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Raids to force return of Nepal emergency

Kathmandu, Sept. 10 (Reuters): Nepal is set to reimpose emergency rule after two Maoist rebel attacks over the weekend killed more than 100 people, a junior interior minister said today.

“Emergency rule has now become inevitable. We must reimpose it,” Devendra Raj Kandel, minister of state for home affairs, said.

The Maoists, who want to replace the Himalayan kingdom’s monarchy with a Communist republic, have stepped up attacks since a state of emergency imposed late last year expired on August 28.

Officials said at least 79 people, including 43 policemen and 17 soldiers, were killed on Sunday when about 4,000 rebels overran a town in the guerrilla stronghold of west Nepal, setting government offices ablaze, looting banks and seizing weapons from security depots.

“Soldiers also dug out bodies of 17 rebels from a ditch near the town where they were buried by their comrades,” an army official said.

On Saturday, the guerrillas raided a police post in east Nepal, killing 49 policemen.

Officials said Prime Minister Sher Bahadur Debua cancelled a Cabinet meeting today to visit the scene of Sunday’s attack.

“There’s no fighting (there) now. We’re trying to restore the situation to normal,” an army official said.

A defence ministry spokesman said Nepalese soldiers had killed at least 13 Maoist guerrillas in a major counter-offensive two days after the deadly rebel raids. Bhupendra Prasad Poudel said soldiers fought a fierce gunbattle near the site of the Sunday attack. One soldier also died and two were wounded in the clash.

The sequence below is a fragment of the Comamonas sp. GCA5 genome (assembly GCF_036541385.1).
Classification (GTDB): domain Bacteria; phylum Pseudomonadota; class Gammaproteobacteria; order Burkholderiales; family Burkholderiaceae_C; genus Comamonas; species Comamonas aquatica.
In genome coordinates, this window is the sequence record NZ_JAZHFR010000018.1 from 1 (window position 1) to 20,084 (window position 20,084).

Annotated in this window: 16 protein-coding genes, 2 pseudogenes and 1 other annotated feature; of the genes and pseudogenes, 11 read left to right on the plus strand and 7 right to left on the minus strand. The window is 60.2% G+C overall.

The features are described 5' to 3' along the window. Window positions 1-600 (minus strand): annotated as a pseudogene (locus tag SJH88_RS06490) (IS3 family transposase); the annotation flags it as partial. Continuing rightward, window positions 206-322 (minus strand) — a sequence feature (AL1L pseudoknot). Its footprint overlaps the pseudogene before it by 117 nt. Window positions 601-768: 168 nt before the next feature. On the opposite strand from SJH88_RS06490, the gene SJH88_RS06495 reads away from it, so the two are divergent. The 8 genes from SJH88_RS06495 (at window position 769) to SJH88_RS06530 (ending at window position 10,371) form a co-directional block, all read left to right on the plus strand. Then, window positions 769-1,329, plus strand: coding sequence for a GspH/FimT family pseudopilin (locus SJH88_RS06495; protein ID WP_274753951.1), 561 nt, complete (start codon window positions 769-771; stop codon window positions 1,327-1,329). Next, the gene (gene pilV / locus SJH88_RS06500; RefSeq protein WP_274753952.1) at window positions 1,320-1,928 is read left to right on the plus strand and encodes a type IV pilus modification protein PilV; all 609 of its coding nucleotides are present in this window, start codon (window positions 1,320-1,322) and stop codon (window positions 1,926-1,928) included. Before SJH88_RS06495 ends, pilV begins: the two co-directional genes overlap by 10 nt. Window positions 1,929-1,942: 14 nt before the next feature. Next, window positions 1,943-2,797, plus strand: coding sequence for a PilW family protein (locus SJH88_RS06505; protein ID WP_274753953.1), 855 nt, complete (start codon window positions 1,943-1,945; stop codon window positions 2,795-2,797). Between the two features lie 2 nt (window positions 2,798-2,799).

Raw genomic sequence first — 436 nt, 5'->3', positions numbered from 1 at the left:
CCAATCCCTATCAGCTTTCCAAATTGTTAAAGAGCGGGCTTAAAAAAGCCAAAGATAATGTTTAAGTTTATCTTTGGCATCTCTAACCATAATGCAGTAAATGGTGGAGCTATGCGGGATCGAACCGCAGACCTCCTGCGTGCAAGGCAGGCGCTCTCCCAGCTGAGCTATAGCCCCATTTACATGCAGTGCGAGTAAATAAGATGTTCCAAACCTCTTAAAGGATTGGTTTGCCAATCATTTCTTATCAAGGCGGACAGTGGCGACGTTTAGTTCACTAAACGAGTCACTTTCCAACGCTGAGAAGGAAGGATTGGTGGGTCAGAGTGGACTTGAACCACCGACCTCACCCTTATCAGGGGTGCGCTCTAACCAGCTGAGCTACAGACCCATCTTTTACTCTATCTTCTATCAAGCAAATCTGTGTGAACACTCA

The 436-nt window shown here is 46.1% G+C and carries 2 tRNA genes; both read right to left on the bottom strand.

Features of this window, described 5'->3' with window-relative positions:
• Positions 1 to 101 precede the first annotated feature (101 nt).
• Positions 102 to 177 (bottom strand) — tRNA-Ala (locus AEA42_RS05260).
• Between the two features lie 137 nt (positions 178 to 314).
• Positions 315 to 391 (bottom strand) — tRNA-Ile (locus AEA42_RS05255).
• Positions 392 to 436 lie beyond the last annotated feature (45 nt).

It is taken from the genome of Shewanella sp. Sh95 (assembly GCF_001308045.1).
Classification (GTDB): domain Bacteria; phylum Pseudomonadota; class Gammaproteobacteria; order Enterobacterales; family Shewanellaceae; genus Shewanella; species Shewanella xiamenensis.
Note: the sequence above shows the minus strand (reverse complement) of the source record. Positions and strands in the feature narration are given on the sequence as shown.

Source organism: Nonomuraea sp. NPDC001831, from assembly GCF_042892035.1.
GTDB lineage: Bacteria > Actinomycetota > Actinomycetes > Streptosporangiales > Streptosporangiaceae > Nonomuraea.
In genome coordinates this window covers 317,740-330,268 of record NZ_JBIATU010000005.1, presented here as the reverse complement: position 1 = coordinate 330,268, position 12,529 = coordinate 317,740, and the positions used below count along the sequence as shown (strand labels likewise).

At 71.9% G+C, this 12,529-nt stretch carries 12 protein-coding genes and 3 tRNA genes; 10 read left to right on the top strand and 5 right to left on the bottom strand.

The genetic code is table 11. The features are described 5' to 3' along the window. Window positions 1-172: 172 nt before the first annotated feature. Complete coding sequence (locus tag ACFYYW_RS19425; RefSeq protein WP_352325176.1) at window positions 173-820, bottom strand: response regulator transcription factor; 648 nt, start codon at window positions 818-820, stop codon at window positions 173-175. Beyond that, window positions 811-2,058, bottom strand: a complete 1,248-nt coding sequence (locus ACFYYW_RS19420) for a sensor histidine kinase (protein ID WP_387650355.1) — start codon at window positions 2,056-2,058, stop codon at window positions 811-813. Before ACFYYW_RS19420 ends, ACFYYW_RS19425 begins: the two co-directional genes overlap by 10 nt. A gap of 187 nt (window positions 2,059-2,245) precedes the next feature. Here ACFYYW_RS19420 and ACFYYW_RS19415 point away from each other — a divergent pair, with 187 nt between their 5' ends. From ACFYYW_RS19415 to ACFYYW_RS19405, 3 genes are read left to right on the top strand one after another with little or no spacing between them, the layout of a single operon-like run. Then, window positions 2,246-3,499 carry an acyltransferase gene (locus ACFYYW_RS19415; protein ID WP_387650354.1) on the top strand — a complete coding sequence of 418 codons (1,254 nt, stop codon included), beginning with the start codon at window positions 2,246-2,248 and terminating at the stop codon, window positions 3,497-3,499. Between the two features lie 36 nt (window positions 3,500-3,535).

Government officials said the Cabinet was expected to discuss restoring emergency rule later this week.

If the Cabinet rules in favour, it will ask King Gyanendra to proclaim a new state of emergency throughout the impoverished nation.

Emergency rule gives authorities sweeping search and detention powers and was first imposed last November after the rebels walked out of peace talks and launched a spate of deadly raids on security posts.

Opposition parties are against the reimposition of emergency rule in the run-up to parliamentary elections set to start on November 13, saying it would hamper a free and fair vote.

More than 4,900 people have been killed in the revolt — more than 3,000 in the nearly 10 months since peace talks collapsed.

The Maoist revolt began in a few remote villages in 1996 and has mushroomed to extend to nearly all of Nepal.

The Maoists are fighting for a radical redistribution of land and wealth in the mountainous country.

The rebellion has aggravated the economic woes of Nepal, one of the world’s 10 poorest countries, and has crippled tourism, a vital source of income.

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